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MLB MLB PlayoffsSan Francisco GiantsSt. Louis Cardinals

NLCS St. Louis Cardinals vs. San Francisco Giants: Five Critical Lessons We Have Learned Thus Far

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NLCS: Pivotal Lessons We Learned from Giants vs. Cardinals Thus Far

Giants
Jayne Kamin-Oncea-US PRESSWIRE

Knotted at one game apiece in the NLCS, we’ve come to learn five key variables in the clash between the San Francisco Giants and the St. Louis Cardinals that will serve pivotal in the games to follow.

Both teams’ road to the NLCS was not easy. Each team had been at the brink of elimination with impossible odds mounting against them in their division rounds. And the idea of overcoming such odds, overwhelmed the most even-tempered of baseball fans. But what else would you expect from October baseball?

In the Cardinals division series against the Washington Nationals, St. Louis was backed into the wall in Game 5, falling behind 6-0 midway through the game. Most people, me included, turned off their television and accepted the Cardinals fate as one of the four teams not to advance in the postseason. Those people, unfortunately, missed one of the most historic comebacks ever to grace a postseason game. The Cardinals rattled off six runs in the last three innings to stun the nation’s capitol and shock some of the most never-say-die St. Louis believers.

Meanwhile, the Giants hopes of postseason stardom were looking just as inconceivable after dropping the first two games of their division series with the Cincinnati Reds. To put it in perspective, only four teams in MLB history have come back from a 2-0 deficit in a five game series. Still, guided by the NL MVP Buster Posey, the Giants kept churning and surmounted an unbelievable three-game sweep in Cincinnati to punch their ticket to the NLCS.

And there you have it. Two teams that, against the most unlikely of odds, kept fighting for their postseason lives.

But unfortunately, there’s no room for two Cinderella stories in October baseball.

Now, the Giants and Cardinals put their luck to the test once again in a pivotal seven game series. So far, we’ve seen the best out of both teams and accumulated five critical lessons we’ve learned from them in the first two games to paint a clearer picture of what’s to come in the sprint to the World Series. So without further ado...I give you those lessons.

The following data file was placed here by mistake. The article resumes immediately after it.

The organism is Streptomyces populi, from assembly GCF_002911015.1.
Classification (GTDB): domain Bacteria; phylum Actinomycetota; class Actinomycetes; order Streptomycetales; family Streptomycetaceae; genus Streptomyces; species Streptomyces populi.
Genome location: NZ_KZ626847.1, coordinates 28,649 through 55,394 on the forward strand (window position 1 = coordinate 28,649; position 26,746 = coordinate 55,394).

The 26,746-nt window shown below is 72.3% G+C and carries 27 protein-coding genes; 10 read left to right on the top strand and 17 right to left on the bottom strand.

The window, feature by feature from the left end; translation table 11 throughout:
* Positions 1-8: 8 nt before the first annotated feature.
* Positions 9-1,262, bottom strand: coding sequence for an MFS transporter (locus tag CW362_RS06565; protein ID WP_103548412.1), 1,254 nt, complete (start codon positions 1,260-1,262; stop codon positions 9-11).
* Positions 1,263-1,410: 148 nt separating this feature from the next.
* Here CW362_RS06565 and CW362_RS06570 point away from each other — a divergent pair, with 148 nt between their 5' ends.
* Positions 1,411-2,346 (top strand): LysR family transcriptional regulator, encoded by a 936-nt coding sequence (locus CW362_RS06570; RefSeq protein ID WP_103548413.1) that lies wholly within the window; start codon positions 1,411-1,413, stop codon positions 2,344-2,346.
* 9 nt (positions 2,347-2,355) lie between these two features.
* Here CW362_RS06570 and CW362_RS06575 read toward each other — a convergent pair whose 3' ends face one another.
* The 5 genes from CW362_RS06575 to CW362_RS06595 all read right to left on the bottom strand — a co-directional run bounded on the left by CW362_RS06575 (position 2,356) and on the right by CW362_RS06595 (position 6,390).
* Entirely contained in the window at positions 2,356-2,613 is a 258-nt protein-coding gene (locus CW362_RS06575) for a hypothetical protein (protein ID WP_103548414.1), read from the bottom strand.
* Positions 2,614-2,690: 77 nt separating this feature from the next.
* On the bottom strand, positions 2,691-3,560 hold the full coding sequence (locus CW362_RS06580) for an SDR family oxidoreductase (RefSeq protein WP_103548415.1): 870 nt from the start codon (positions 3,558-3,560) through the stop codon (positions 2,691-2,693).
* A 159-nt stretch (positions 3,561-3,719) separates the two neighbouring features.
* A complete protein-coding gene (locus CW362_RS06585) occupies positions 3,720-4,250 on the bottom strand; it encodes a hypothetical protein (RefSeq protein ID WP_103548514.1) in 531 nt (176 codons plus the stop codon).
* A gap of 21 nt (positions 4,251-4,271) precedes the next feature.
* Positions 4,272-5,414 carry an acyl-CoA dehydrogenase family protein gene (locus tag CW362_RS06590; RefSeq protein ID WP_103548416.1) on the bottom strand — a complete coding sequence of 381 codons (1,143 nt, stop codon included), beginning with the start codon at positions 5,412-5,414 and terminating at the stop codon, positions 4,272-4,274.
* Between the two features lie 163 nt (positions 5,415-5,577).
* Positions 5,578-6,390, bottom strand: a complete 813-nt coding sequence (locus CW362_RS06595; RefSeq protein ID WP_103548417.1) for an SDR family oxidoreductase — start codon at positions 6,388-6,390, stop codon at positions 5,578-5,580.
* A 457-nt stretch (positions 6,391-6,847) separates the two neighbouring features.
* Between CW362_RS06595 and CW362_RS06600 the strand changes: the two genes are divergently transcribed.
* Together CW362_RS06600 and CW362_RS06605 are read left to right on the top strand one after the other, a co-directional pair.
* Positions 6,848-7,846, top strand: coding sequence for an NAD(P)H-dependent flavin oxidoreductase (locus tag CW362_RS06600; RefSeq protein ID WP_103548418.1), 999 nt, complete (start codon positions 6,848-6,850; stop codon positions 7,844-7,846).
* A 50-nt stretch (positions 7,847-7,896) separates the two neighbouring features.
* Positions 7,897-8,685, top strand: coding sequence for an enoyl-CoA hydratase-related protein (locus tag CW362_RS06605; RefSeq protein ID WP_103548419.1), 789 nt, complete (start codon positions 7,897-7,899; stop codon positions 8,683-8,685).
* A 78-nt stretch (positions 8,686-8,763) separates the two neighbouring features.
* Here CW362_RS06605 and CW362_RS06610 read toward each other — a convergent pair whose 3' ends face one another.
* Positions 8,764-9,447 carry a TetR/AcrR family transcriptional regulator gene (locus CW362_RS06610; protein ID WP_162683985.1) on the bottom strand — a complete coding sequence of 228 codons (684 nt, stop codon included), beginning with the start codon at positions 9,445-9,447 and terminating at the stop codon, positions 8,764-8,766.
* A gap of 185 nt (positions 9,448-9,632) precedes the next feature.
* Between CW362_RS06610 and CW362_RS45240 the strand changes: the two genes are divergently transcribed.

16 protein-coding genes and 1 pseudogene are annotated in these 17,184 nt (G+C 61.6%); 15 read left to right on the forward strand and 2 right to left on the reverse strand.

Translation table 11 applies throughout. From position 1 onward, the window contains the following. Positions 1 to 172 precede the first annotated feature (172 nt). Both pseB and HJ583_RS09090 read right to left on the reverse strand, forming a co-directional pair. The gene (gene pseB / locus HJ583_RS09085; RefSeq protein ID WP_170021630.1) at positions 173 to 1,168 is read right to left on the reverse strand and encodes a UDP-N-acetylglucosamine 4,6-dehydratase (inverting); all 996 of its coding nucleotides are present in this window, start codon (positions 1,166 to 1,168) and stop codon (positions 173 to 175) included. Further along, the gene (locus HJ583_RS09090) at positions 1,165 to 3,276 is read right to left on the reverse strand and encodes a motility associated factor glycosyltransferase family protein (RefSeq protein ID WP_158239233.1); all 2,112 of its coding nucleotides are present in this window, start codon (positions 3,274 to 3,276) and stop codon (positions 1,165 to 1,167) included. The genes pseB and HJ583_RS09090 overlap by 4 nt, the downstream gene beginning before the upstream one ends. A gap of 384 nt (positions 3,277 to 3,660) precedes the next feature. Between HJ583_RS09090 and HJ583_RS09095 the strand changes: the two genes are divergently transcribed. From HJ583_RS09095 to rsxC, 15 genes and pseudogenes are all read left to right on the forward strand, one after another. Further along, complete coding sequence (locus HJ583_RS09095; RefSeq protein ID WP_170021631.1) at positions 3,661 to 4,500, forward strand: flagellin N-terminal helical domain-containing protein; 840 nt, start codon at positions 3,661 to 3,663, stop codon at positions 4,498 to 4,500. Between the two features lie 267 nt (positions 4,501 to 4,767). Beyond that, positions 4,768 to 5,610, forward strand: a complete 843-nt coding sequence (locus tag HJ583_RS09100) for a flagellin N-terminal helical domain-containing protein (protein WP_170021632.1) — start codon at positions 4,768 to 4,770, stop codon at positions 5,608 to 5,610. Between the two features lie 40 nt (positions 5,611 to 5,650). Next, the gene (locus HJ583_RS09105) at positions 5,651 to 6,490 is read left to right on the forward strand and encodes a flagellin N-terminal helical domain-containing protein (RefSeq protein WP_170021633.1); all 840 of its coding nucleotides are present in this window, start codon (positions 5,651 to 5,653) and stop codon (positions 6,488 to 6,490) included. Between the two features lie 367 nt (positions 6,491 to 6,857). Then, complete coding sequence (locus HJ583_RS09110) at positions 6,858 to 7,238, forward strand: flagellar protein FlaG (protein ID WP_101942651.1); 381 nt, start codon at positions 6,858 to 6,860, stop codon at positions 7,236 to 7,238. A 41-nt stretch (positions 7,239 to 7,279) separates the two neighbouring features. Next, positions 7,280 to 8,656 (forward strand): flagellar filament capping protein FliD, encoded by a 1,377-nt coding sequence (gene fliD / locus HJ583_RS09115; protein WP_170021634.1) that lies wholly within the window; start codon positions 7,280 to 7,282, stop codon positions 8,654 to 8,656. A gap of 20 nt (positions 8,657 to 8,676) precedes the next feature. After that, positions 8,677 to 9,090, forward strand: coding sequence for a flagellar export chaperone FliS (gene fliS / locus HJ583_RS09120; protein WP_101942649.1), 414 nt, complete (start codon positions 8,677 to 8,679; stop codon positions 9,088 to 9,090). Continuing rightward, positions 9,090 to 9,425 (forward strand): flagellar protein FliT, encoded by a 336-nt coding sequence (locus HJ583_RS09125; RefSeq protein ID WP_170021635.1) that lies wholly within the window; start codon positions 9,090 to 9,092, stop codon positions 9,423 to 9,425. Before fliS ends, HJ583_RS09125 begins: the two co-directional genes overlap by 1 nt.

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5. No Easy Outs for the Cardinals at the Bottom of the Lineup

Giants
Brad Mills-US PRESSWIRE

The Cardinals back end of the lineup was a surprising impact in game 1 of the NLCS against the Giants. And it’s been one of the biggest storylines throughout these playoffs.

The unheralded bats of second baseman Daniel Descalso and shortstop Pete Kozma have delivered big hits for St. Louis when it’s mattered in clutch situations. In the first four innings of Sunday’s win against San Francisco, the two combined for 3-for-4 to surmount a six-run lead and top the Giants 6-4 in Game 1.

The two infielders’ success in the NLCS isn’t by luck. Descalso and Kozma have been lighting up opposing pitchers since the postseason kicked off. In the deciding Game 5 of the NLDS, No. 7 hitter Descalso went 3-for-5 and posted three RBIs on the day. Two of which came in the ninth inning against closer Drew Storen when the Cardinals were down to their last out (sound familiar Cardinals fans?). With a two-one count, the 25-year-old second baseman singled sharply between the shortstop and third baseman to knot the game at five runs apiece.

Kozma, who hits eighth in the lineup, also had a hand in the dramatic come-from-behind victory in Game 5 of the NLDS. In fact, he followed up Descalso’s game tying hit with a single of his own, driving in the final two runs of the contest and capping what looked to be an insurmountable 6-0 deficit.

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4. Madison Bumganer Is a Legitimate Concern

Giants
Kelley L Cox-US PRESSWIRE

Madison Bumgarner’s postseason struggles have been well documented after his ugly Game 1 collapse against the Cardinals in the NLCS. And, unfortunately, the fallout from it has yet to settle down.